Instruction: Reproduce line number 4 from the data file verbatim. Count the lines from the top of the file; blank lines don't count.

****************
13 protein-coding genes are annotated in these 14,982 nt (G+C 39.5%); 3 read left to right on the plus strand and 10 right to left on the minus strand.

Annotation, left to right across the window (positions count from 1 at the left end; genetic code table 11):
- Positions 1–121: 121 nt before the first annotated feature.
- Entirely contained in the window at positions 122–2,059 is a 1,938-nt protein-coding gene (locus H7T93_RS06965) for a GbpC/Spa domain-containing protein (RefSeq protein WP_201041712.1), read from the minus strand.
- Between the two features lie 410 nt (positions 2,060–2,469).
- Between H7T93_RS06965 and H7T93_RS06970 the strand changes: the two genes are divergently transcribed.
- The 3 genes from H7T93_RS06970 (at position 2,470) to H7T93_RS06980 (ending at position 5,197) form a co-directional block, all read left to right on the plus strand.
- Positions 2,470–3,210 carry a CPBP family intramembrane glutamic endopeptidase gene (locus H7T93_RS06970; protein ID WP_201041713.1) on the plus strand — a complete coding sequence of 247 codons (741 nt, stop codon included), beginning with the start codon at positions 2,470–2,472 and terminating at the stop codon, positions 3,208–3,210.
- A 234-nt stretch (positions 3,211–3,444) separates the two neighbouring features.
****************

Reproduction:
- Entirely contained in the window at positions 122–2,059 is a 1,938-nt protein-coding gene (locus H7T93_RS06965) for a GbpC/Spa domain-containing protein (RefSeq protein WP_201041712.1), read from the minus strand.